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Peter Untinov on Burma

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Date: Mon, 26 Feb 1996 14:22:27 -0800

        The European -- Sir Peter Ustinov's Column "Ustinov at Large"
February 21, 1996 NB! Copied without Permission of Sir Peter or the


'Isolationalism is a bad policy. And there are always devious, corrupt
ways around sanctions'


	Thank heaven for moral vigilantes. The world would be a lot more
wayward without the watchdog activities of the numerous non-governmental
organisations of with Greenpeace and Amnesty International are examples.
They and other groups are permanently on the alert for any breaches of
the norm in the practice of human decency.
	As soon as a rumour is rife that a person is about to visit
Myanmar, or Burma as it is better known, he or she is inundated with
faxes from organisations warning that they may be held morally
accountable for their rashness in going at all. Some warnings merely
fill them in on the latest outrages perpetrated by the junta there.
	Burma has been singled out for such treatment because of the
existence of a single catalyst to crystallise the conflict, a modern
Joan of Arc, the Nobel prizewinner Aung San Suu Kyi. This woman of
exemplary tenacity and great physical beauty has all the qualities
necessary to confuse a bunch of military men trained to deal with
illiterate slave labour, but out of their depth when victims are able to
answer back. She won a democratic election with a landslide majority,
and was sentenced to six years of house arrest, a punishment both
vindictive and furtive. 
	Now the junta is becoming conscious of the rosy possibility of
foreign investment in a country that is one of the poorest in the world.
It is beginning to bend over backwards to attract these benefits. They
start, of course, with tourism. This id "come to Burma year". Travel
restrictions are abolished or simplified. The rate of six kyat per
dollar is stabilised, but the unofficial rate of about 120 tolerated.
And the house arrest is now technically over.
	The image of the neighbours' success dazzles the junta. Thailand
and Malaysia are both booming. Burma has joined the gold rush, and hopes
to achieve aims without having to change its oversimplified and
undemocratic way of life unduly. Such hopes are clumsily expressed by a
high-ranking military official who declares that the junta is too busy
preparing for Burma's economic take-off to hold talks with the
opposition leader.
	Lt Gen Kyaw Ba, minister for hotels and tourism, added: "This is
not the time for dialogue, but the time to work. We must first see to it
that the people get rich"  a pious hope in a country notorious for being
reduced to employing child labour, and even child recruitment into the
armed forces. The general, as quoted in the Bangkok Post, added
gratuitously, hoping to add a note of finality to his statement, that
Aung San Suu Kyi would play no part in the economic development because
she "has no experience in the country" and "lacks historical background
of the independence struggle".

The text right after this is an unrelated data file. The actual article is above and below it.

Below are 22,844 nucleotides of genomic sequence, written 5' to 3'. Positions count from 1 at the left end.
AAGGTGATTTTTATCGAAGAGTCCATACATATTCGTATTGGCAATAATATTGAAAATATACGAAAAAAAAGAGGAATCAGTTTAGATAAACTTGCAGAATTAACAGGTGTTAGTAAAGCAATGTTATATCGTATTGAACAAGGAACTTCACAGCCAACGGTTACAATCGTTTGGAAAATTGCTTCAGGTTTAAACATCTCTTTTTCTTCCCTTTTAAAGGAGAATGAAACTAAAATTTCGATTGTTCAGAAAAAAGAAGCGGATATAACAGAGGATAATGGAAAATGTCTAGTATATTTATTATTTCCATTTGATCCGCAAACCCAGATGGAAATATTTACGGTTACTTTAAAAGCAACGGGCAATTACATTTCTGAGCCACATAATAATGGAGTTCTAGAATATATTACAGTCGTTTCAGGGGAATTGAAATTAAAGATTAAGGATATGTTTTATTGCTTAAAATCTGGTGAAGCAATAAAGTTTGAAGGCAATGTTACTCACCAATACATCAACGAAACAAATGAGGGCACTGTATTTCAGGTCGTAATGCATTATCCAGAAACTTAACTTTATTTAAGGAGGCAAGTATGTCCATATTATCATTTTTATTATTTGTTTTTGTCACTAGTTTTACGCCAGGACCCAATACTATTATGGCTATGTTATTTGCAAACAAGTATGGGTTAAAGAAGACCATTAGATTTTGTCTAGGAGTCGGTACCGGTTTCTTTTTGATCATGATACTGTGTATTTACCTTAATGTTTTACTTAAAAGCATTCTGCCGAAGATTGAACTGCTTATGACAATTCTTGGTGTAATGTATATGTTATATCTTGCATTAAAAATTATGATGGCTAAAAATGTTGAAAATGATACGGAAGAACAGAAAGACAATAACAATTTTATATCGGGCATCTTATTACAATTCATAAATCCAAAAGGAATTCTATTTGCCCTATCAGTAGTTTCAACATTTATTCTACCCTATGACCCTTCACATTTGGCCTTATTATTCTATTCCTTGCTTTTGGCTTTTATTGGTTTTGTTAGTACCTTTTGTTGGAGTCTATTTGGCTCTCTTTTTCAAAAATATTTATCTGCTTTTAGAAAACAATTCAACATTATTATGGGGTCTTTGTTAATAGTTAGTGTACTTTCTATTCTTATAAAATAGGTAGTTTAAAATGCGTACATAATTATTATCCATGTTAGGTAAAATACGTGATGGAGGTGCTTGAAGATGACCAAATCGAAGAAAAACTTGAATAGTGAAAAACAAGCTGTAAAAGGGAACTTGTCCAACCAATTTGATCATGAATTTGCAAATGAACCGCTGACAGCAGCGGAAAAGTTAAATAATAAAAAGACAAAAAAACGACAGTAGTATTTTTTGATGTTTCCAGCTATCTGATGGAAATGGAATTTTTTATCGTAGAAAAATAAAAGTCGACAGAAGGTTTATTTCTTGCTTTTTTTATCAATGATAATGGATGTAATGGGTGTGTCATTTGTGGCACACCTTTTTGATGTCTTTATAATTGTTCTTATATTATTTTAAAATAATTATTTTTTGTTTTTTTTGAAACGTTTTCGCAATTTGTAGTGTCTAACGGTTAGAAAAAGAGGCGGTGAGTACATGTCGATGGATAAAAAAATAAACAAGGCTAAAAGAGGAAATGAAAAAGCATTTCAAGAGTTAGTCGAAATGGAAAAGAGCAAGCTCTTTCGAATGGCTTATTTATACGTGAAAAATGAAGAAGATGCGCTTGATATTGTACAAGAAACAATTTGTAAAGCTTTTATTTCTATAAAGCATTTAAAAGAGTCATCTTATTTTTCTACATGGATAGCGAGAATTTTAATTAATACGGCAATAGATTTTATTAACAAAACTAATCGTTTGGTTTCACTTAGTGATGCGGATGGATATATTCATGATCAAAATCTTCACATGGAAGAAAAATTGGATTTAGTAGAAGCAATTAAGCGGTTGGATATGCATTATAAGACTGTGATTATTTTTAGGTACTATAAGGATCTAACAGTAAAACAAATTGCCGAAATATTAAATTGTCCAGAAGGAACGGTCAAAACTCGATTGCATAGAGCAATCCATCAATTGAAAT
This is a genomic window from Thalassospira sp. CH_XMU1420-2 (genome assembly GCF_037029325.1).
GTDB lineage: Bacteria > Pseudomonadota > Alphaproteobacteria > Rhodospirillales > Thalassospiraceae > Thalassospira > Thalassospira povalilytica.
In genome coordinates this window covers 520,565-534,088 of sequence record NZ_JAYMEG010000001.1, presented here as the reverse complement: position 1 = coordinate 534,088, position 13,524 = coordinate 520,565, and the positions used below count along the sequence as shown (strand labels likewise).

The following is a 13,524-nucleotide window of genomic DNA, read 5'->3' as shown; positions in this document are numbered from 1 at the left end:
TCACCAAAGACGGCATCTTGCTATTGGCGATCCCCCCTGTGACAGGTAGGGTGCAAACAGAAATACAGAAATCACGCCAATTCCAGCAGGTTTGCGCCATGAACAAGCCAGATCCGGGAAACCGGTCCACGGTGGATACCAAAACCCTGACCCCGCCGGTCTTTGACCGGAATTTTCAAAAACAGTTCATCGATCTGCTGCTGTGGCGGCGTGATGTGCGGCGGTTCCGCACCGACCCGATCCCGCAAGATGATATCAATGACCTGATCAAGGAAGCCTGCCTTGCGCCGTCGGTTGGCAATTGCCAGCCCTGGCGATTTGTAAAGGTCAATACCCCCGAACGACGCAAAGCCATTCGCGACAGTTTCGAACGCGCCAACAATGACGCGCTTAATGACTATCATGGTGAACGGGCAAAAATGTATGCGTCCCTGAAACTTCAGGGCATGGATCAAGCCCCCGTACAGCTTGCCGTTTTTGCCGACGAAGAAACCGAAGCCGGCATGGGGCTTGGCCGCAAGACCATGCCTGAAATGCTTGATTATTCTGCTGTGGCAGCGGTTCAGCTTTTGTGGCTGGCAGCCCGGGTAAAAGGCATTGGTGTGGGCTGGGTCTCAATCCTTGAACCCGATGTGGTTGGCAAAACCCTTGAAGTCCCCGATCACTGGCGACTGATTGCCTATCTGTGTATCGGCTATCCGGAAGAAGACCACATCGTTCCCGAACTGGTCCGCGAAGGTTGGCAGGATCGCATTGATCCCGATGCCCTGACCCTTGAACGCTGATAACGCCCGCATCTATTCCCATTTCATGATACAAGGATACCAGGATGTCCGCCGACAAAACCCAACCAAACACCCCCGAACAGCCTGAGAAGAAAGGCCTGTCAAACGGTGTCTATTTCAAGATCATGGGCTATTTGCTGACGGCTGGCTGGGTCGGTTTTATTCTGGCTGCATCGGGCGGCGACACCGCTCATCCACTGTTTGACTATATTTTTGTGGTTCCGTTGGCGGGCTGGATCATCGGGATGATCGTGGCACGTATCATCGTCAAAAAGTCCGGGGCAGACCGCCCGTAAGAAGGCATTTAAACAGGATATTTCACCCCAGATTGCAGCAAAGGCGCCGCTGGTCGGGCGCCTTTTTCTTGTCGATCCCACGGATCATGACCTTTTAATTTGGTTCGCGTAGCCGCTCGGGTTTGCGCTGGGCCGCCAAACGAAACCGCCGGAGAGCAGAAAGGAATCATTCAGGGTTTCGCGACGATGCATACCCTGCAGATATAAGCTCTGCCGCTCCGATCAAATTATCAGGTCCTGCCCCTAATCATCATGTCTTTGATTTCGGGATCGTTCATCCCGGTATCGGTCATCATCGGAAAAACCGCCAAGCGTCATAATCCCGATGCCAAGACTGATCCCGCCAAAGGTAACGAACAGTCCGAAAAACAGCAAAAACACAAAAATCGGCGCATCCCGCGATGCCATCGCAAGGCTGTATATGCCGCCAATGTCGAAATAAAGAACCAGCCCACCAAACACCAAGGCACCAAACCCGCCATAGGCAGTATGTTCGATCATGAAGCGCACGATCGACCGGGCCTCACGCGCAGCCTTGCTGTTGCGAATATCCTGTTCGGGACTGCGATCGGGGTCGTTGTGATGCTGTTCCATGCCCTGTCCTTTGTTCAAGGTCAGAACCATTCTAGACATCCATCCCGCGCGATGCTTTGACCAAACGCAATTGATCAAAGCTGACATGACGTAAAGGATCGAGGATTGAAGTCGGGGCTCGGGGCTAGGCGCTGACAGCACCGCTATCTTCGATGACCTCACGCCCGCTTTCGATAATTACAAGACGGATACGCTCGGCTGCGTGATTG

It may well be that there exist plenty of foreign businessmen
lacking the sensitivity to allow the anomalous situation in Burma to
affect their desire for expansion at any cost. But it would be a rash
general who banked too heavily on human venality.
	The agencies of the United Nations are present in the
countryside and in the city. Some feel they should not be involved, and
ought to leave a decrepid society to its own devices. Others are less
rigid in their thinking, once they are convinced that aid from the
international agencies goes directly to the recipient in the field. It
is never given in the form of cash to the awkwardly named State Law and
Order Restoration Council, or SLORC, the name invented by the junta to
describe itself.
	Isolation is a bad policy. And there are always ways around
sanctions, ways witch are invariably devious and corrupt. Sanctions
against Iraq have caused much human misery, especially to children, the
elderly and the very poor. They have certainly cemented Saddam Hussein
in place, wish was never the intention. The same is true of the rump
Yugoslavia and Slobodan Milosevic.
	If Burma were to be hermetically isolated from the rest of the
world, it would only accelerate the potentially catastrophic trade in
ever-younger girls for prostitution, smuggled across many borders, and
instrumental in the relentless advance of the spread of HIV and Aids in
southeast Asia.
	Only the people would suffer from the West's high-mindedness.
And while we are on the subject, how high can the mind fly these days
without a condemnation of most of mankind for abuses of some kind or
other? Such a holier-than-thou attitude would render all travel and
human contact impossible. All power to those selfless people who devote
themselves to bringing the world fractionally closer to an image of
perfection; and a plague on those who do the opposite out of the greed
or insensitivity.
	So how can we treat the quick sands of time as a solid basis for
our posturing? Should we no longer travel to France because of her
arrogant nuclear tests? Should we protest as we pass without difficulty
through British immigration about the fate of an Indian widow of 79,
whose husband was beheaded by the Japanese during the war as an alleged
British spy in Hongkong? She was the recipient of an eloquent letter of
posthumous gratitude from the British government at the time. Now she is
denied the minimal compensation of a British passport.
	Every nation has a mean-minded side where what are known as
national interests are concerned. Such interests are in the nature of
things, selfish and self-serving. This being said, I feel ready for
Burma. Even for Myanmar. Bjorn L. Benkow Newscan Inc * Kirkeveien 90A *
N-0364 OSLO * Norway Tel +47 2246 1000 * Fax +47 2246 7803 * GSM-Mobile:
+47 900 48 500